>Keppler has breakthrough
You see greatness and believe it's possible. As Fritz said, you can see parallels in levels of sport. Look at Keppler. She wasn't the star of her era. Saxer and Tiffany Maskulinski, who broke the national record before Saxer, got the attention. Keppler won a state title and a scholarship to Eastern Michigan. She transferred to Arkansas, an elite program, because she saw herself as elite, as a potential champion and Olympian.
Keppler had a decent college career. She was 17th in the NCAAs as a senior. But she never lost her confidence or her love of the sport. She had a breakthrough in the past year, jumping personal records of 14-6 both indoor and outdoor to gain an invitation to the trials. She's an underdog next weekend, though you wouldn't know from talking to her.
"I don't think of myself that way," Keppler said. "Anyone has an opportunity to jump high on a given day. I've been working really hard and I'm very excited.
"I almost gave it up after college," she said, "because it is a big sacrifice, giving up a career and trying to make ends meet, working minimum wage jobs and geting in the training every day. But every year, I was blessed to get better. I loved it from Day One. There was never a question whether I loved it. Even if I have a bad workout, I love it."
>Suhr fosters love for sport
Fritz said that love for pole vault was engendered out in those quonset huts in Churchville. He said it became like a big, extended family. Suhr was the father figure, giving his students the technical skills and a foundation in competitive character.
"Everybody knows the techical aspects of pole vaulting," Fritz said, "how to develop speed and things like that. From a coaching standpoint it's all kind of the same. I knew all that. From a values and developmental standpoint, Rick taught me to coach."
Fritz said Suhr develops a total trust with his vaulters. It can be a powerful thing when it's a mutual trust. Tim St. Lawrence, who is regarded as the wise old man of pole vaulting in New York, echoed those thoughts.
"I think Jenn believes in him 100 percent," said St. Lawrence, who runs a pole vault camp in Warwick, about 60 miles outside New York City, and has been involved with the sport as an athlete, coach and advocate for half a century. "When an athlete believes in their coach and vice versa, that's a powerful formula.
"Rick Suhr teaches more than the pole vault," St. Lawrence said. "He teaches toughness; this guy was an all-American wrestler in college. He has transformed toughness into all his athletes. It's amazing how rapidly Jenn picked this up. I haven't seen anything quite like this. Jenn is a gifted and talented woman, but deep inside she's a fierce competitor."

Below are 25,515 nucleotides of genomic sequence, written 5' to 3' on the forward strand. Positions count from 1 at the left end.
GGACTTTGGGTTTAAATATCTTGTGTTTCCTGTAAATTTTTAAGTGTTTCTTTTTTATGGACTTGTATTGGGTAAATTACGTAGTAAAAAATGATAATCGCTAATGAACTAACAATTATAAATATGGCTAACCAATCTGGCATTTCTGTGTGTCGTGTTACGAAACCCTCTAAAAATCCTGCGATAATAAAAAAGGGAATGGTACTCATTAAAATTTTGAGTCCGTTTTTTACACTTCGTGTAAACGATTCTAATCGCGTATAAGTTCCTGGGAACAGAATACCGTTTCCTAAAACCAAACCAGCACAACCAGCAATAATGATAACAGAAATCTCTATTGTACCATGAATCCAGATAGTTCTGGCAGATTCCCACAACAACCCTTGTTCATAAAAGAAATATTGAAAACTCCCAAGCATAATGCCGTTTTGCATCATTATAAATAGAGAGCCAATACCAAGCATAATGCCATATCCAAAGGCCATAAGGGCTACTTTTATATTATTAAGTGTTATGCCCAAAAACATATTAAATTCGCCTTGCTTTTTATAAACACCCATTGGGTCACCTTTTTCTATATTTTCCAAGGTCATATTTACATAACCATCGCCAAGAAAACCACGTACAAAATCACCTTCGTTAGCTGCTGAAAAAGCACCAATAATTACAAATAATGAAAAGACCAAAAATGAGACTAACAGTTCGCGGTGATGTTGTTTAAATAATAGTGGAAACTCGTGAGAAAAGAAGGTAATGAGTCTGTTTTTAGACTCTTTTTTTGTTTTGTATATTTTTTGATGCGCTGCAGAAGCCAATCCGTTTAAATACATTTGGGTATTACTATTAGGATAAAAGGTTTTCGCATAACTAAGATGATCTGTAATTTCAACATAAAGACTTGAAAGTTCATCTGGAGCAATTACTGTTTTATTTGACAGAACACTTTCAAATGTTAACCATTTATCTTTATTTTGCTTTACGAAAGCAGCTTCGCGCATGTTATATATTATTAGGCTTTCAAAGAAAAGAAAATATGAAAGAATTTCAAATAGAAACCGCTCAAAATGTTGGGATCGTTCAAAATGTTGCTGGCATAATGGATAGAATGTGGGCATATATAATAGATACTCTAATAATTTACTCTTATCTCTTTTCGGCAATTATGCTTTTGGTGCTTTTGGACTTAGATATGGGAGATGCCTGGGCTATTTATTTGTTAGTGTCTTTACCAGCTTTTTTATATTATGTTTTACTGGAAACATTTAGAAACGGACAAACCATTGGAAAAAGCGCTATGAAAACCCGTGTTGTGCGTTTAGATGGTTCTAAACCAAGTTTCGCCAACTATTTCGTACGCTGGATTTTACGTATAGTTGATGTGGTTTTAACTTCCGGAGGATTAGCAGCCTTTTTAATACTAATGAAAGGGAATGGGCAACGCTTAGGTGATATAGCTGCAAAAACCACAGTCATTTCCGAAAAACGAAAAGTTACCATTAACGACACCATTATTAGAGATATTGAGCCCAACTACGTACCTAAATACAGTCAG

St. Lawrence will tell you the Suhrs have soft hearts, too. He started his camp six years ago, when he retired after 35 years of high school coaching. He had 98 kids. Jenn and Rick went to Warwick to help get things off the ground, in more ways than one.
"Here's the American record-holder, helping girls with personal bests of 7-6," St. Lawrence said. "He's the national coach of the year in pole vault. I owe a lot to them. They're giving people. I hope everybody realizes these people are ambassadors of the sport."
But they're fierce competitors, too. Both Fritz and St. Lawrence said the episode in Beijing was blown way out of proportion. Fritz said when Suhr's presumed berating comes up with other people in pole vaulting, they invariably say the sport could use more coaches like him. Anyway, Jenn was more upset than anyone with the animus toward her coach.
>Suhr makes them believers
She didn't get this far by being sensitive to criticism. And while she's happy to see the other Section VI women going to Eugene, when the Trials begin, they'll be the enemy like anyone else. She and Rick are a team, a single-minded entity.
"One time he was giving advice to another vaulter and she had a PR [personal record] the next day," Jenn said. "I said ‘No more advice!' He is definitely in demand. But he's also a very loyal person. He's got an interest in what I'm doing. I laugh and tell him, ‘You're mine for now.' I know how dangerous a coach he is. If he was coaching other athletes, I'd be scared."
He seemed frightful enough on that hot August night in '08. But the people close to him say it was Suhr being honest with his athlete. The only thing that really matters is whether Jenn learned from it. Maybe in London, she'll be tougher for the experience.
"Knowing the things that drive and motivate them, it was a natural reaction," Fritz said. "I asked a lot of the guys I coach with, ‘Do you feel like his actions were unwarranted?' Everyody in coaching world said absolutely not. We need more coaches who react that way to motivate athletes and push them."
The results are undeniable. By now, you would think some country would have offered Suhr big money to share his secret and help their athletes. But he stays put.
"I've been asked to do numerous things," he said. "The bottom line now is, I'm married and my No. 1 goal is to get her to No. 1 in the world. That happened last year. Some day, I may choose to bring on more students and train people again. Or I may get out completely. I personally feel I will get out completely."
It's hard to imagine Suhr giving up a job when he's as good as anyone in the world. How does a man stop when he's spent most of his life making people believe you can always go higher?